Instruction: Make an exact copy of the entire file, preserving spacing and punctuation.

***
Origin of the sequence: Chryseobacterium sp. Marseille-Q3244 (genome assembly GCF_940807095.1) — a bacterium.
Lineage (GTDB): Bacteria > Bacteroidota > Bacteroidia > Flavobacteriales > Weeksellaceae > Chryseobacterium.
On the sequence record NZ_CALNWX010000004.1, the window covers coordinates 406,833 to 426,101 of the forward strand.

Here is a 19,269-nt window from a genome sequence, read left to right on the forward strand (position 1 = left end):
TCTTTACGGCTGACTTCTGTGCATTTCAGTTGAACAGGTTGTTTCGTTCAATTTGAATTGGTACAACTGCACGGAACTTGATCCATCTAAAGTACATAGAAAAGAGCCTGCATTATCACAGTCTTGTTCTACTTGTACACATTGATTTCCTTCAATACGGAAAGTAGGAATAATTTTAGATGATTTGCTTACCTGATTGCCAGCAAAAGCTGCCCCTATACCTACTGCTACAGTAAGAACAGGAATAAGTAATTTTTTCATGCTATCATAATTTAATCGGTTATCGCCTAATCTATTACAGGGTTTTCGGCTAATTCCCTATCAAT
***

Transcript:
Origin of the sequence: Chryseobacterium sp. Marseille-Q3244 (genome assembly GCF_940807095.1) — a bacterium.
Lineage (GTDB): Bacteria > Bacteroidota > Bacteroidia > Flavobacteriales > Weeksellaceae > Chryseobacterium.
On the sequence record NZ_CALNWX010000004.1, the window covers coordinates 406,833 to 426,101 of the forward strand.

Here is a 19,269-nt window from a genome sequence, read left to right on the forward strand (position 1 = left end):
TCTTTACGGCTGACTTCTGTGCATTTCAGTTGAACAGGTTGTTTCGTTCAATTTGAATTGGTACAACTGCACGGAACTTGATCCATCTAAAGTACATAGAAAAGAGCCTGCATTATCACAGTCTTGTTCTACTTGTACACATTGATTTCCTTCAATACGGAAAGTAGGAATAATTTTAGATGATTTGCTTACCTGATTGCCAGCAAAAGCTGCCCCTATACCTACTGCTACAGTAAGAACAGGAATAAGTAATTTTTTCATGCTATCATAATTTAATCGGTTATCGCCTAATCTATTACAGGGTTTTCGGCTAATTCCCTATCAAT